Unfortunately, the New Expressionists – a particularly strong group in Leningrad (B. KOSHELOKHOV, E. FIGURINA, A. ROZIN) – couldn't participate as planned. From this group, only Arkady TAGER remained, but the New Artists unfolded to their full extent.

The situation is getting confusing. It turns out that at the “Meeting of the Expressionists”, the presence of three expressionists – Tager, Rossin, and Koshelokhov –, turned six others also into expressionists, Batishcheva and five New Artists: Novikov, Sotnikov, Kozlov, Kotelnikov, and Ovchninnikov. Let’s assume that Ovchinnikov became a New artist later, but Novikov, Sotnikov, Kozlov, Kotelnikov are considered to have been New Artists founding members in 1982.

On the other hand, Tager didn’t loose his attribute as an “expressionist” in the constellation of the New Artists at the “Happy New Year” exhibition in December 1985, but at least he was a New Expressionist. A more difficult question is that of defining Nataliya Batishcheva, as she never showed her works regularly with either group. In “The celebration of Arts” (text no 3), Novikov calls her a “primitivist“, but in this way she only represented herself. Her position has remained somewhat “loose” or undefined. In his typescript catalogue of the “Happy New Year” exhibition” (edited in 1986), Novikov decided to no longer worry about the Tager’s and Batishcheva’s position. He was succinct and to the point: “Not only New Artists were persuaded to join the exhibition, but two guests, as well”. (К выставке привлечены не только новые художники, но и двое приглашенных.) more >>

One of the reasons Tager published his book on the New Artists in 2010, “V budushchee voz’mut ne vsekh” (Not All Are Taken Into The Future / В будущее возьмут не всех) was to assign to Nataliya Batishcheva her due place in history among the New Artists. Alas, the way he balanced accounts with Novikov was so biased that he achieved the exact opposite.

Yet, it cannot be denied that the congruency of so many artists at the “Meeting of Expressionists” and the ‘Happy New Year’ exhibition is anything but accidental.

Novikov felt strongly committed to expressionist Koshelokhov, the founder of the Letopis group, and mentions him in many of his texts. Novikov joined Letopis in 1977 “and experienced Boris Koshelokhov’s quite strong influence” (Timur, p. 127, text 10). He later “inherited” Letopis from Koshelokhov and continued it until he founded his own group in 1982, the New Artists. According to Ekaterina Andreyeva, both Novikov and Ovchinnikov were Koshelokhov’s pupils, and Ovchinnikov also Rossin’s. Likewise, Kotelnikov held Rossin in high esteem (private email from 1 November 2018). In other words, the lineup of participants was not accidental.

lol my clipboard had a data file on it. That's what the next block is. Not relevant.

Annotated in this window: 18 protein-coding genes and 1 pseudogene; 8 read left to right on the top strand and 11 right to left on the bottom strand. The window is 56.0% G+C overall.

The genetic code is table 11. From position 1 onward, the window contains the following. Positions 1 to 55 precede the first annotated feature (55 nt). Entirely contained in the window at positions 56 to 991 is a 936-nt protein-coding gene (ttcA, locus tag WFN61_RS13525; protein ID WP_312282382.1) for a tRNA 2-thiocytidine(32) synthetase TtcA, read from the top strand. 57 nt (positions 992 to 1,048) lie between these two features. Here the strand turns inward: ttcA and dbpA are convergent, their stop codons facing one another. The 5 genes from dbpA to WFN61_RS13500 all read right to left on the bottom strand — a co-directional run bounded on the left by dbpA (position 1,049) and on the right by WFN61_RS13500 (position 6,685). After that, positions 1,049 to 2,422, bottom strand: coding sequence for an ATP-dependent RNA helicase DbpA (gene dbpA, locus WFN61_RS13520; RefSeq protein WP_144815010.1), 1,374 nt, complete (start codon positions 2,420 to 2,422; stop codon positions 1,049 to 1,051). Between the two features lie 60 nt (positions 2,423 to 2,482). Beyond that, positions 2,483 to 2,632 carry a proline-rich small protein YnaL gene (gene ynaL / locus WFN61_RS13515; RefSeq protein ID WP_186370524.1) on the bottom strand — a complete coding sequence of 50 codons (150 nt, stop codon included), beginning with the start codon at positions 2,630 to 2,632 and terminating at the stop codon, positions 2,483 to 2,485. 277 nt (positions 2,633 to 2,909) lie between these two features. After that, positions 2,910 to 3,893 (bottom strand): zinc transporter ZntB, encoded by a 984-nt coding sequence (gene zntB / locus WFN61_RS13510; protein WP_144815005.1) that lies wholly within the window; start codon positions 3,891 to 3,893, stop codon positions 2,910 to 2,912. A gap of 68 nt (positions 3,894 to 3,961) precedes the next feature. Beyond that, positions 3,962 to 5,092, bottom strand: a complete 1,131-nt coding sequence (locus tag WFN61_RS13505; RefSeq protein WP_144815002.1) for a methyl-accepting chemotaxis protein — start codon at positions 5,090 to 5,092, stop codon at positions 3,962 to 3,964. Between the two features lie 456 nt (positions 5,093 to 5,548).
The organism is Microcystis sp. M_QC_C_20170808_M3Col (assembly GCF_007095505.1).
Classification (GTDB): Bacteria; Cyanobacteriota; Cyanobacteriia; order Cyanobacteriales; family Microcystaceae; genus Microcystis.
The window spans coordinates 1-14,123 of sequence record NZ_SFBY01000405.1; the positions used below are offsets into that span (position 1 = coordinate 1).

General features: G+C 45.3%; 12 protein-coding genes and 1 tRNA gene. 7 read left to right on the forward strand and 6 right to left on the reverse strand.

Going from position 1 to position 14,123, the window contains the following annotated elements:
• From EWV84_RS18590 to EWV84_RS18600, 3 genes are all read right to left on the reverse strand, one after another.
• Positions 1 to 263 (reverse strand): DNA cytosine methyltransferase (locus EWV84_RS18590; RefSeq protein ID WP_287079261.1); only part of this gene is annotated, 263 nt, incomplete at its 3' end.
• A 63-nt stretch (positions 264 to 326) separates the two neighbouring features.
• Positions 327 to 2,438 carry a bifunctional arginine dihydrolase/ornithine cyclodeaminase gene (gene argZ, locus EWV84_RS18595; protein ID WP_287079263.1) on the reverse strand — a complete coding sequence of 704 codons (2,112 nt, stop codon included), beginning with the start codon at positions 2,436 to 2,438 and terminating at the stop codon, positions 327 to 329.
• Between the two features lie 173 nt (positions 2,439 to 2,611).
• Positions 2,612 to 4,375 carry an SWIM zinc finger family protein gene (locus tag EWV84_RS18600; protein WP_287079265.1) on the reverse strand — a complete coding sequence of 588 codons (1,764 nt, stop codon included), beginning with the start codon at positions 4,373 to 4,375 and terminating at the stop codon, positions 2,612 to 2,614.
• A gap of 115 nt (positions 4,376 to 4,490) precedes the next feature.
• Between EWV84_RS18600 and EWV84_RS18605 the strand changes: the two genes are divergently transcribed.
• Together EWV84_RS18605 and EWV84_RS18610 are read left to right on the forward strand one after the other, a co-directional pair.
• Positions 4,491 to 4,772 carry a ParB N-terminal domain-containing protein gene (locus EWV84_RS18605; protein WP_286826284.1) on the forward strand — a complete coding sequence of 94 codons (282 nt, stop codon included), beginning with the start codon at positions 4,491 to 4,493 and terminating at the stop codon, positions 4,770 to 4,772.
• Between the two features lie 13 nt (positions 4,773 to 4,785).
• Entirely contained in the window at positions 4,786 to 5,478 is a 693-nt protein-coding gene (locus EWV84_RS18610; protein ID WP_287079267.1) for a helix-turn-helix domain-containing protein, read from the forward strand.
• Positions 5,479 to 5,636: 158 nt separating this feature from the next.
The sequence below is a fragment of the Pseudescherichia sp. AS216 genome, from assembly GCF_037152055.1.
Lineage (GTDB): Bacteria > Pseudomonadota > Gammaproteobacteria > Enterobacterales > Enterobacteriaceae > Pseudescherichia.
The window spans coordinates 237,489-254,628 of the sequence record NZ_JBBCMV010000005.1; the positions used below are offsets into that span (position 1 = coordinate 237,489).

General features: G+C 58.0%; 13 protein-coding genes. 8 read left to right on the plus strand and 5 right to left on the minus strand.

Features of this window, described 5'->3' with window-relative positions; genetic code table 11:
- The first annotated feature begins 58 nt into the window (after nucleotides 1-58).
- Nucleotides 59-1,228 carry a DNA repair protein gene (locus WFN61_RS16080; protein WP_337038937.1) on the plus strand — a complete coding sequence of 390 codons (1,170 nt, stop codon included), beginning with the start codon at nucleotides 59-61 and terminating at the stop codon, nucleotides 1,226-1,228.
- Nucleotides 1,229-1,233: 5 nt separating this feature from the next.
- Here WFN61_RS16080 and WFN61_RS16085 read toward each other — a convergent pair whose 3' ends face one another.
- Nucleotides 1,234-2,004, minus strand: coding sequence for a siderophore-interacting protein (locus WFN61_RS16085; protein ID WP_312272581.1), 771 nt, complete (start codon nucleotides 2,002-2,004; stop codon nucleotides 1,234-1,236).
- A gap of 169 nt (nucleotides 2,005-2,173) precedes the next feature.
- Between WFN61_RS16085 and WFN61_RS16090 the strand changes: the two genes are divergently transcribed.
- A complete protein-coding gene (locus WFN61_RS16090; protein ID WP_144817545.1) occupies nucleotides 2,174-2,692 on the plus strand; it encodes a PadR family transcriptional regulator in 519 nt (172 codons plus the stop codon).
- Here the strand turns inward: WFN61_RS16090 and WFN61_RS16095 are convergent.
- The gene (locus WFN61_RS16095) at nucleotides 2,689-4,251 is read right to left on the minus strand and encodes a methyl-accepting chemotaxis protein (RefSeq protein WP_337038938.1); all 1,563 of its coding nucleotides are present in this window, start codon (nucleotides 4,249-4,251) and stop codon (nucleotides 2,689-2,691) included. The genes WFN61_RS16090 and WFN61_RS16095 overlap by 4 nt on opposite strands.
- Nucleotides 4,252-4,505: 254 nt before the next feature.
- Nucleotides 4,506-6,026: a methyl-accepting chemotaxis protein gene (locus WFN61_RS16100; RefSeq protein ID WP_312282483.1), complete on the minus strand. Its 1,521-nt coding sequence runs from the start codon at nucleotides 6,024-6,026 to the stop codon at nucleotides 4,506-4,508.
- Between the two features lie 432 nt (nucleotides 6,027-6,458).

In his interview with Arkady Tager on February 27, 2010, Ivan Sotnikov gave an account of the “Meeting“ which, as he remembered, was called to decide upon a joint exhibition. He even remembered a poster Evgenij Kozlov designed for this exhibition, executed in ten identical copies and handed to each of the artists (number ten was for neo-expressionist Elena Figurina, also a former Letopis member, who was not present at the meeting). Sotnikov very much regretted that the Department of Culture refused their application to receive premises for the ‘Expressionist’ exhibition. (V budushchee voz’mut ne vsekh page 65) Although I am somewhat sceptical with regard to the authenticity of Tager’s transcription of the interviews contained in his book, Ivan Sotnikov’s account seems to be plausible. Should Kozlov’s posters ever turn up, we will have more information.

Seen in this light, the first sentence of the “Happy New Year” catalogue text makes sense: “Готовилась Выставка «С НОВЫМ ГОДОМ» три года и является пятой выставкой новых художников.” / The exhibition “Happy New Year” has been prepared for three years and is the fifth exhibition of the New Artists.

“Happy New Year” fulfilled, at least in part, the role of a belated “Expressionists” exhibition, but at the end of 1985, when it was finally carried out, the New Artists had already consolidated as a group and other participants simply became “guests”.  

It therefore seems logical to consider the period between late 1982 and the first half of 1984 – that is, up to the first documented New Artists solo group show at the ASSA Gallery in summer 1984 – as a time of “group building” in parallel to Novikov's emancipation from Bob Koshelokhov's expressionism. Whether those five New artists present at the “Meeting of the Expressionists” Novikov, Sotnikov, Ovchinnikov, Kotelnikov and Kozlov” were indeed all committed to expressionism, is a different question.   

[Addendum 21 November 2023. A document from Ivan Sotnikov's archive, now part of the Garage Archive Collection, provides more information about the original line-up of artists Ivan Sotnikov referred to, and it also confirms the assumption that the "New Artists" consolidated as a group in the course of 1984/1985. The document, dated 1st September 1983, is called Заявление в Главное управление культуры Исполкома Ленгорсовета о проведении выставки группы художников / Application to the Main Department of Culture of the Executive Committee of the Leningrad City Council on holding an exhibition of a group of artists. It holds the names of ten artists: Koshelokhov, Rozin, Figurina, Kozlov, Ovchinnikov, Tager, Batisheva, Novikov, Sotnikov, Kotelnikov External link >>. Their attempt to receive official permission for this exhibition, planned for 1984, obviously failed. By the end of 1985, when the group of artists was finally able to carry out their plan on the premises of the Leningrad Rock Club, the “New Expressionists” Koshelokhov, Rozin, and Figurina had left the project – “couldn't participate as planned”, as Novikov wrote in his article “The celebration of Arts”. Instead, "New Artists" Bugaev, Cherkasov, Khazanovich, Krisanov and Yufit joined in. In this way, New Expressionist Tager and (Primitivist) Batisheva became guests to a "New Artists" exhibition.]

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© Hannelore Fobo, uploaded 29 October 2018

Last updated 21 November 2023